Sanders endorses Dem candidates in critical Senate races
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Bernie SandersBernard (Bernie) SandersSanders: Trump setting 'terrible example' for our children Gabbard considering 2020 run: report Sanders, Harris set to criss-cross Iowa MORE on Monday endorsed several Democratic candidates in key Senate races as the former Democratic presidential candidate seeks to help the party take back control of the upper chamber.

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In an email to supporters, the Vermont senator announced he’s throwing his support behind former gubernatorial chief of staff Katie McGinty in Pennsylvania, Gov. Maggie Hassan in New Hampshire, former Gov. Ted Strickland in Ohio and former state Attorney General Catherine Cortez Masto in Nevada.

“I want to be clear: It is very important that our movement holds public officials accountable,” Sanders writes. “The Democratic Party passed an extremely progressive agenda at the convention. Our job is to make sure that platform is implemented. That will not happen without Democratic control of the Senate.”

“Perhaps the most important reason to win a progressive majority in the Senate is because we must support nominees for the Supreme Court who will vote to overturn Citizens United.”

Sanders called on supporters to chip in to help these candidates, asking them to contribute $2.70, which is a spin-off of the $27 average small-donor donation to his presidential campaign. The email also targets Charles and David Koch, the billionaire brothers whose large donor network is spending millions to preserve Republicans’ majority.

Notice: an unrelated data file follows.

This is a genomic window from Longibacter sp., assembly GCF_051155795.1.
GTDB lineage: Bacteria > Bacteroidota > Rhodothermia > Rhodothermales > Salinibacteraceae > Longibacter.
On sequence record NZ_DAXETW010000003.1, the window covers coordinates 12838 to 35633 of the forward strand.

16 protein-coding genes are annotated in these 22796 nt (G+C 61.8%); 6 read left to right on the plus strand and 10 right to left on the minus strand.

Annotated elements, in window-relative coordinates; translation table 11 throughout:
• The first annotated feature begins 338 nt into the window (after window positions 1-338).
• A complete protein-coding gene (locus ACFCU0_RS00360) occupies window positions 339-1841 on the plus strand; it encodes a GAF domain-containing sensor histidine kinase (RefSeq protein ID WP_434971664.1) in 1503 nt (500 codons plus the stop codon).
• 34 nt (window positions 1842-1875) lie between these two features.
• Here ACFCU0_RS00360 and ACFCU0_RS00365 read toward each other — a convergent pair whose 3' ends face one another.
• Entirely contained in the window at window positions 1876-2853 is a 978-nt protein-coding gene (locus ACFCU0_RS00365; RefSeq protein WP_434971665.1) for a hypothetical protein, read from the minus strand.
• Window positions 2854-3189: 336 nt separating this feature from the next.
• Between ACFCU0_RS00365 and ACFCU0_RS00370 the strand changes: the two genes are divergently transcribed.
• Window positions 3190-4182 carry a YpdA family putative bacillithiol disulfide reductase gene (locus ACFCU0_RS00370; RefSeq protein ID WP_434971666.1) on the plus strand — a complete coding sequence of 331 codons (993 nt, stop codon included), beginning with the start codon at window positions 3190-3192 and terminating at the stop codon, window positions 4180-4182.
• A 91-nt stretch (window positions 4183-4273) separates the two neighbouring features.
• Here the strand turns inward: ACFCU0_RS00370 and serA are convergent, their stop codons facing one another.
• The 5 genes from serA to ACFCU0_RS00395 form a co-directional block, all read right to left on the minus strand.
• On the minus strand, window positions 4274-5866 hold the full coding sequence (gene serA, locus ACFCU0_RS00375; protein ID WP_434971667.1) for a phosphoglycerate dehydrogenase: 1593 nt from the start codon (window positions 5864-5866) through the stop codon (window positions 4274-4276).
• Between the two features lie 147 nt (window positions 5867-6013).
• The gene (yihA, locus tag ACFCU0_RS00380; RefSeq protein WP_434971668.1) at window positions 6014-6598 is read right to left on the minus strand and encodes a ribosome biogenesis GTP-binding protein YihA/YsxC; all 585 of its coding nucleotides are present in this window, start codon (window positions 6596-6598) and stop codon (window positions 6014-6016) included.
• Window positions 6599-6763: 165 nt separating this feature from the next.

After dropping out of the Democratic presidential primary, Sanders said he would help Democratic presidential nominee Hillary ClintonHillary Diane Rodham ClintonO'Rourke's rise raises hopes for Texas Dems down ballot Gabbard considering 2020 run: report Claiming 'spousal privilege' to stonewall Congress MORE campaign as well as candidates in down-ballot races.

During a private call with Democratic National Committee (DNC) officials earlier this month, his former campaign manager Jeff Weaver vowed that the senator would help get down-ballot Democrats elected in November.

Also this month, Sanders launched “Our Revolution,” a new organization that builds on the energy from his presidential campaign and will help progressive candidates nationwide.

If Democrats want to retake the Senate, they will need to net four seats and retain the White House. They need to defend 10 seats, while Republicans have more of an uphill battle, needing to defend 24 seats.